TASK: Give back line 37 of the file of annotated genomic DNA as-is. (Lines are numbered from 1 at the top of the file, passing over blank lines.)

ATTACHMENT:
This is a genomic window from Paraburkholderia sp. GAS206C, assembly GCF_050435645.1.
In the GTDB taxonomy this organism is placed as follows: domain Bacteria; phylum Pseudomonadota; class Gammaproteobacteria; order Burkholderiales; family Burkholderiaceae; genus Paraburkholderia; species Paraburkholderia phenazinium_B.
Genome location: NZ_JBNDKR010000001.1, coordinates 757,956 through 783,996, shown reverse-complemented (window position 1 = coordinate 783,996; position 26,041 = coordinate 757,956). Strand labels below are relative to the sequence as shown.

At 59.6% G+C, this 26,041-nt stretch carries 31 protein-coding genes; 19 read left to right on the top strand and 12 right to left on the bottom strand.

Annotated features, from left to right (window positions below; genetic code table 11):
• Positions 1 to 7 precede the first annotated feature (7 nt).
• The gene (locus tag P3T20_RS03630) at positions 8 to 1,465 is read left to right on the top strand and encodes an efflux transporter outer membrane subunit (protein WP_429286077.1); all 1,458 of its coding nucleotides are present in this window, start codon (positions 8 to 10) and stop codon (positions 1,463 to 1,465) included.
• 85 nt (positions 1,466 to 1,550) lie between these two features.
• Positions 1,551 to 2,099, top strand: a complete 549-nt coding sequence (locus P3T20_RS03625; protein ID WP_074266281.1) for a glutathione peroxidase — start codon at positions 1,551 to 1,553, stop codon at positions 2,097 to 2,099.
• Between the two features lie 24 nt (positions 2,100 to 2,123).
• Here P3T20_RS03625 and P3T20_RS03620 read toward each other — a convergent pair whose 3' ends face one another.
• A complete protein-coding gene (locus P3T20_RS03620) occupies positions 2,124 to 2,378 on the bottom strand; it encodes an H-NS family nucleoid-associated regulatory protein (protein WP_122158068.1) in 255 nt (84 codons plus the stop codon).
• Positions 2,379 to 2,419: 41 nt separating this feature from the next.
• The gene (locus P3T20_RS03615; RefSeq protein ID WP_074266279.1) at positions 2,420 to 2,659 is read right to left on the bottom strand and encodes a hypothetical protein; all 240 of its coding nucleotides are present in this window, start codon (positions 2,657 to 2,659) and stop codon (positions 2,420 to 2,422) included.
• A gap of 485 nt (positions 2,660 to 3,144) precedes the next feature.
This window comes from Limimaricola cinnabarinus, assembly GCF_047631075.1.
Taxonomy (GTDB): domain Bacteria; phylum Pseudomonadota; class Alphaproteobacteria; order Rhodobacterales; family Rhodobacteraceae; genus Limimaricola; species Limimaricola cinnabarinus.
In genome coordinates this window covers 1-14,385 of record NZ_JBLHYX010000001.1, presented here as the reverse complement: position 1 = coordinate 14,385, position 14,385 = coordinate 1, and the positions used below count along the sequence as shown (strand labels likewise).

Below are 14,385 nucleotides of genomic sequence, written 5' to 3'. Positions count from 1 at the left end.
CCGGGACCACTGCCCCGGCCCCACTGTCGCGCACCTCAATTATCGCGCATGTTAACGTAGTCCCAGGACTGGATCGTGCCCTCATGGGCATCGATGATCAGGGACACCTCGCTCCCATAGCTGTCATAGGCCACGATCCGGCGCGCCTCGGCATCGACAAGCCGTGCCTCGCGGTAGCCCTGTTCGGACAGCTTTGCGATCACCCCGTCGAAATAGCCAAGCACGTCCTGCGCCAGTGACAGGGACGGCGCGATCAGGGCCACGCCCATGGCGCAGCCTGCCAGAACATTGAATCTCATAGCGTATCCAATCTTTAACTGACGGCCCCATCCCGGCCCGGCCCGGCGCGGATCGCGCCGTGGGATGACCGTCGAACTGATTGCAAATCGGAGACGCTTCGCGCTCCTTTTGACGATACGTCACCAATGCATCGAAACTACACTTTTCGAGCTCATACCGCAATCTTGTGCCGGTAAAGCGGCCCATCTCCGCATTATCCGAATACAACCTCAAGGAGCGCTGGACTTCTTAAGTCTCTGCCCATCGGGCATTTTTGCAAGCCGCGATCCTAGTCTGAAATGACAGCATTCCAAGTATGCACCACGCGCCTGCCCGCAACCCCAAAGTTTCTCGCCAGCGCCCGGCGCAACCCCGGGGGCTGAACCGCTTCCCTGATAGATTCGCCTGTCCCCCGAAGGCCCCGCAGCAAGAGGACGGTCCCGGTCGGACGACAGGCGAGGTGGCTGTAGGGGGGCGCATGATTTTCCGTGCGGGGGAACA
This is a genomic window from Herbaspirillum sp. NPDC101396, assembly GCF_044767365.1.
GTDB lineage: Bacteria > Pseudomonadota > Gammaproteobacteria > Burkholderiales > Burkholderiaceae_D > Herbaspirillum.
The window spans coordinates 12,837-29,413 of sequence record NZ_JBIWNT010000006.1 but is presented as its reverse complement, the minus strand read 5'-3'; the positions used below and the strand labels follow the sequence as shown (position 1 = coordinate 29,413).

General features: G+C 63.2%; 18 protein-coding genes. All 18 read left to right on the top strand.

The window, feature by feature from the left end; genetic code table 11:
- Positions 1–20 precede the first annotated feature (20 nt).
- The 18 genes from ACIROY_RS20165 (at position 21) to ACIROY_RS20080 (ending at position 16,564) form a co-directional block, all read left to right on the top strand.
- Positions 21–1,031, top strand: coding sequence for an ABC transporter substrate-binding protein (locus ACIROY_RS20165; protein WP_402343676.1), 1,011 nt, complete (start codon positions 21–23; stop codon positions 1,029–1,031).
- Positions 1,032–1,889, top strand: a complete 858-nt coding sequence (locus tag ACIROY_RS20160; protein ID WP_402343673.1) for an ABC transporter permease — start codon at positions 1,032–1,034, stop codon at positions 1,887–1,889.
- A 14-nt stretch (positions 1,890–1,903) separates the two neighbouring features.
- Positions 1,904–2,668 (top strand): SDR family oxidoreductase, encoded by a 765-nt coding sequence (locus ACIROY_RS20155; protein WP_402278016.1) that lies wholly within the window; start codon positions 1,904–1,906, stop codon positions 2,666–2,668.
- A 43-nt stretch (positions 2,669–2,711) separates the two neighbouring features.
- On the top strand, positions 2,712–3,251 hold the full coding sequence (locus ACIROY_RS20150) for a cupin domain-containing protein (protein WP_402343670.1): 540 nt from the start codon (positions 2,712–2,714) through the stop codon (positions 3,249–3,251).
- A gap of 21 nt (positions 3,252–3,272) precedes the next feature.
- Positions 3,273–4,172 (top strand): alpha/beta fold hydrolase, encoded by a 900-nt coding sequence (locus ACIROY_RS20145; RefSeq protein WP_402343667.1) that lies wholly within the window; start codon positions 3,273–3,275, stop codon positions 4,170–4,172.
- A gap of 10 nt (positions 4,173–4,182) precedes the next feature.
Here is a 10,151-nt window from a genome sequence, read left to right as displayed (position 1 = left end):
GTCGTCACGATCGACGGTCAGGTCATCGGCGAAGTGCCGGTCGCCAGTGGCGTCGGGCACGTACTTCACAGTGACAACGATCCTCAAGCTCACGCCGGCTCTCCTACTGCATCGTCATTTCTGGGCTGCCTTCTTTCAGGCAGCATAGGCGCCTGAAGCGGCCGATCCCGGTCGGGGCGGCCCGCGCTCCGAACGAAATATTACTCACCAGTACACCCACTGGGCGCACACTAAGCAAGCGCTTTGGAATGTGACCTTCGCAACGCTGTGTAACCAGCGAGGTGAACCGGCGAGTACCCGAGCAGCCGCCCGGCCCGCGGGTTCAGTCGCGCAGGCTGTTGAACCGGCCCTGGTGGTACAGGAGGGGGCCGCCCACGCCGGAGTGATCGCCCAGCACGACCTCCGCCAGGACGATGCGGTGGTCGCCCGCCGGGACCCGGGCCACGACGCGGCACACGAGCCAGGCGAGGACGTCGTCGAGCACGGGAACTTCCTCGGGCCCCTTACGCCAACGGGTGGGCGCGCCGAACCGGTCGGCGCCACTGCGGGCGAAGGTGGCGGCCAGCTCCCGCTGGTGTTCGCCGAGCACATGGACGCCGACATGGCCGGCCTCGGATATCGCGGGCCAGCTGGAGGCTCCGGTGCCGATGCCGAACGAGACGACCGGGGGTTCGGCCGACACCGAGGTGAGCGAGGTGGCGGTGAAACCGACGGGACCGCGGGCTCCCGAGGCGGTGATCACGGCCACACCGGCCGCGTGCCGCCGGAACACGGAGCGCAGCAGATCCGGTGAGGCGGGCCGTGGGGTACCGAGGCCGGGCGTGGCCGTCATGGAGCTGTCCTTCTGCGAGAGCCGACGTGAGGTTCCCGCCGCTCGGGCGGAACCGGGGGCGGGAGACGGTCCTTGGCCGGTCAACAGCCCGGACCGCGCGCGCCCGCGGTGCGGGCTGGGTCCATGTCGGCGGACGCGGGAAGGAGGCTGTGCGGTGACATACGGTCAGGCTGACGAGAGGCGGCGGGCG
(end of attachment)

Here is a 10,151-nt window from a genome sequence, read left to right as displayed (position 1 = left end):